11. >Those who promote the rational ignorance idea are in fact arguing that assumption 3 does not hold.

    They are more interested in empirical research showing that most voters are indeed ignorant regarding many political issues, than deductive syllogisms.

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  12. Terry,

    The principle of distinction implies that #2 is generally false.

    However, to believe that #3 is generally false, one must reject the democratic principle that people are the best judges of their own values and interests. The notion that they are not is the classic elitist-guardianist position. According to this position, the public needs enlightened rulers that will be the ones who determine – even against the public’s judgement – what serves the public well.

    As for long-term vs. short-term: This is again just a variation on the elitist-guardianist position. In fact, the reason that voters are often unwilling to make short term sacrifices is not that they are short sighted, but rather than they are, quite rightly, suspicious of the elected rulers. There is really no reason for the public to think that short term sacrifices that are demanded of them would lead to long term gains for them, or that the same long term gains could not be made without sacrifices by the public – since the elites control such a huge part of the resources of society, it seems more reasonable to expect them to make the sacrifices.

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  13. Yoram:> The principle of distinction implies that #2 is generally false . . . #3 is generally false . . . the elitist-guardianist position

    It’s ironic that someone who earns his living as a data scientist believes that the problem of democracy can be resolved with the tools of propositional logic philosophy, whereas a political theorist like myself advocates an experimental approach (testing the relationship between sample size, obligation, mandate and representative outcomes).

    Liked by 1 person

  14. Yoram,
    About “3. Voters know when things are going well for themselves.”

    The word “voters” implies without careful examination, but rather off-the-cuff opinion. My assertion that this is not valid does NOT imply the need for a superior guardian-elite solution. Mini-publics solve this problem, allowing ordinary people to examine, listen, inquire and discover the trade-offs, risks, and manipulative distortions they had casually accepted. To evaluate one’s condition, one needs to know more than just how things were yesterday compared to today. One needs to know other options… how good COULD things be in comparison to how they are, and how bad might things have turned out, etc. The absolute BEST possible recent decisions may mean things are worse today than yesterday, but have averted far worse outcomes, etc., etc.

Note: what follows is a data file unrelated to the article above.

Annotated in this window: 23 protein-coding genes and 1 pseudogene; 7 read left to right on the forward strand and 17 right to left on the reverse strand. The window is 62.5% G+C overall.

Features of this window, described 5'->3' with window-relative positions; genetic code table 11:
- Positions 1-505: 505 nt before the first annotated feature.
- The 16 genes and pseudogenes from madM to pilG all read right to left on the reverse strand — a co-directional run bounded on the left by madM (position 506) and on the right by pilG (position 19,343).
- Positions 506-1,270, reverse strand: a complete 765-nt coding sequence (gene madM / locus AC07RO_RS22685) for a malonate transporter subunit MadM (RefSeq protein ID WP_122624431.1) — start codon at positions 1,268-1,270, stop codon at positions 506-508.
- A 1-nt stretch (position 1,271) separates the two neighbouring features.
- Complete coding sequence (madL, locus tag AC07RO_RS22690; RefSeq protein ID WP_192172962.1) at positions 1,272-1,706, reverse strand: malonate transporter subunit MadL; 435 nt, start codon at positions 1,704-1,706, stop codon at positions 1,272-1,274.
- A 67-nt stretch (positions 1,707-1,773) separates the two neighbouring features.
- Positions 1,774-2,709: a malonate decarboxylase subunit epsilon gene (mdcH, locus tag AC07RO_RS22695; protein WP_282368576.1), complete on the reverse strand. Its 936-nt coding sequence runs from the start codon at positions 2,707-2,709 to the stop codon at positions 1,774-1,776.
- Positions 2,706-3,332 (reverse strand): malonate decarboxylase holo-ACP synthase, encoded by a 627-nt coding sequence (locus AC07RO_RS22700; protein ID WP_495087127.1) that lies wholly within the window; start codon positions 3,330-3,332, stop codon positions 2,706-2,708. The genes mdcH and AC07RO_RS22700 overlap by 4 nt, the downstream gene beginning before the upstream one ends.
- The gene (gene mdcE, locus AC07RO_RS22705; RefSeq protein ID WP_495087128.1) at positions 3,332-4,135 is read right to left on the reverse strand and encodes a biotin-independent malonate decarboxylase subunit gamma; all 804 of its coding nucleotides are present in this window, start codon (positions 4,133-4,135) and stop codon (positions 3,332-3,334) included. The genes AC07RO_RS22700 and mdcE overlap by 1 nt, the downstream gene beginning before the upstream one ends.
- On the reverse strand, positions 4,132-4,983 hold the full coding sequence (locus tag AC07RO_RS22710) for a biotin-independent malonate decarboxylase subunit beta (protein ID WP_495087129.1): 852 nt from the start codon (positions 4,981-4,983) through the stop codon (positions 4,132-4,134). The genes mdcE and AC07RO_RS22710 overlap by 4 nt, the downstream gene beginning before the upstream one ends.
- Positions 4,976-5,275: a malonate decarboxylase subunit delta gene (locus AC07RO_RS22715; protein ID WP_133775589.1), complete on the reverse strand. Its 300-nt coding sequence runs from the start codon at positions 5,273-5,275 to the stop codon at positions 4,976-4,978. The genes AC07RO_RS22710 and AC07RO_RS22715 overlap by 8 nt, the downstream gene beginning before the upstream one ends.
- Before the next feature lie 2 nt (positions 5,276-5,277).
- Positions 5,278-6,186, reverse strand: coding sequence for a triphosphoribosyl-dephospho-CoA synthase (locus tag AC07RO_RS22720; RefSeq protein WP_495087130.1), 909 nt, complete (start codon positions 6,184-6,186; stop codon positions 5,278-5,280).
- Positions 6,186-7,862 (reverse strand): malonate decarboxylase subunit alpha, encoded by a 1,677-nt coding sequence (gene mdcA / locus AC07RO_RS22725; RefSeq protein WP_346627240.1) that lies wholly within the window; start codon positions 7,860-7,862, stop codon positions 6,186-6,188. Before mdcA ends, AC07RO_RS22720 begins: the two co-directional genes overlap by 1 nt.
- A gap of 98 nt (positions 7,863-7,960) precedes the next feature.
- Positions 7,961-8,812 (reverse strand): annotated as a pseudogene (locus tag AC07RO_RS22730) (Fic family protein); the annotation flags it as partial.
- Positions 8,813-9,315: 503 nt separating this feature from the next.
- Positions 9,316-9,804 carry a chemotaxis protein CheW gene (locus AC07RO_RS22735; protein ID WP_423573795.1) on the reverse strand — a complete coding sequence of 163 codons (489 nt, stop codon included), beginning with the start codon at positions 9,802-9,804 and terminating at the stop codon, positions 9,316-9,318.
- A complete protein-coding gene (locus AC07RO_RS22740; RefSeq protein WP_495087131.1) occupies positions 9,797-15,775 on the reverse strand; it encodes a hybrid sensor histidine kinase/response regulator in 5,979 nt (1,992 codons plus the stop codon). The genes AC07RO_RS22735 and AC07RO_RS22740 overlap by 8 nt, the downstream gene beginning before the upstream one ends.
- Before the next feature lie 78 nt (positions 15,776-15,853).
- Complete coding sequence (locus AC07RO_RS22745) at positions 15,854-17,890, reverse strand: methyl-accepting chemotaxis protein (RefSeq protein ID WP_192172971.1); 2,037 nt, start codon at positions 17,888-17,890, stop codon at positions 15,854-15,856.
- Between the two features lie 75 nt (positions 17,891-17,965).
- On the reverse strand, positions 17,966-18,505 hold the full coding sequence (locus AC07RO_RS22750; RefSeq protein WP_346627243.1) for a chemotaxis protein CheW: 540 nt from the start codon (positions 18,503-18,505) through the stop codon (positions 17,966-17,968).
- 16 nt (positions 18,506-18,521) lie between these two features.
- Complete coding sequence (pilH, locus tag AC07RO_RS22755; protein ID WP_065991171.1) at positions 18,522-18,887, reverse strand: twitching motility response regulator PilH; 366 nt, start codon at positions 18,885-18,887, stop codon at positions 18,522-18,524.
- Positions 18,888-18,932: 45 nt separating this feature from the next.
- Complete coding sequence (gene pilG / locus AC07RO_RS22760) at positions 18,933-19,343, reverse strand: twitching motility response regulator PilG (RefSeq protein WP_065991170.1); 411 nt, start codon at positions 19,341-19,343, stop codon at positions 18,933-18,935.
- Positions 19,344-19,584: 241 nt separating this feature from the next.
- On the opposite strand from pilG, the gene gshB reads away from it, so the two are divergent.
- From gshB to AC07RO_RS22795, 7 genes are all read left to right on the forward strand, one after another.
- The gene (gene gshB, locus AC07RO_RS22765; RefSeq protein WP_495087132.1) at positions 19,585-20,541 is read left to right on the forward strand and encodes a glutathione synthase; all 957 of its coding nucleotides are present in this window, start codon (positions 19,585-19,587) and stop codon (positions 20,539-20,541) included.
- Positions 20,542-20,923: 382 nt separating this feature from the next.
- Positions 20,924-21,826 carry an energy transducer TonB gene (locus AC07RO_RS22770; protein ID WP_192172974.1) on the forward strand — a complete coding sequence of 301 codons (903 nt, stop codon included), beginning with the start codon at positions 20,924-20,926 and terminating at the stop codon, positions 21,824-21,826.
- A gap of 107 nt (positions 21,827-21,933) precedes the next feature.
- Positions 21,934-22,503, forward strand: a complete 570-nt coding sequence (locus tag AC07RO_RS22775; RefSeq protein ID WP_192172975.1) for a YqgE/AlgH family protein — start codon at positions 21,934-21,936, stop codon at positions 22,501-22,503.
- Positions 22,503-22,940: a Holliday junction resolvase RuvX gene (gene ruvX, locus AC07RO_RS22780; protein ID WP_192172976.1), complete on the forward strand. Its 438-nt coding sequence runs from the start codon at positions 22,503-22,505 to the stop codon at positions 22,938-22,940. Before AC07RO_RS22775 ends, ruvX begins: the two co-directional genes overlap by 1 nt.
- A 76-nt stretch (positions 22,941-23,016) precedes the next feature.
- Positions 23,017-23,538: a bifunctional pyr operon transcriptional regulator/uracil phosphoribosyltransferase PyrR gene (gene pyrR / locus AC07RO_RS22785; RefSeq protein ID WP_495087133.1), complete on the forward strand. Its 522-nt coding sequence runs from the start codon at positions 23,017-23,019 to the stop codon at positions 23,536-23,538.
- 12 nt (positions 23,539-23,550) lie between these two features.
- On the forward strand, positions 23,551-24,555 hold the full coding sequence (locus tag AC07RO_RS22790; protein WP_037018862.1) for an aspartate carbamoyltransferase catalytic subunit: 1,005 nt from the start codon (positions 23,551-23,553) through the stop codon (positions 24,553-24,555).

Liked by 1 person

  15. > To evaluate one’s condition, one needs to know more than just how things were yesterday compared to today. One needs to know other options…

    The question of whether one’s, say, deteriorating condition was in any particular case caused by “bad” decisions by the government or by objective difficulties that no decision could have handled better is indeed far from trivial. In fact, even when it comes to determining whether one’s condition has improved or deteriorated, things may not be simple to determine in any particular case – things that look like improvements may turn out to have far reaching problematic implications.

    However, the emphasis here must be on “in any particular case”. The democratic assumption must be that the situation where most people are mistaken about what’s going on in general and in the large scheme of things – whether the question is about outcome (improvement vs. deterioration) or about causes – is an exception to the rule. The alternative – that most people generally don’t know what’s going on or why – necessarily leads to the guardianist position.

    Imagine, for example, that we have a perfectly democratic, sorititon-based system. For this system to be able to function it must enjoy the support of the population at large. If we assume that people do not understand what’s going on, if they can’t tell that the system serves their values and interests, why would they prefer this system to any other system?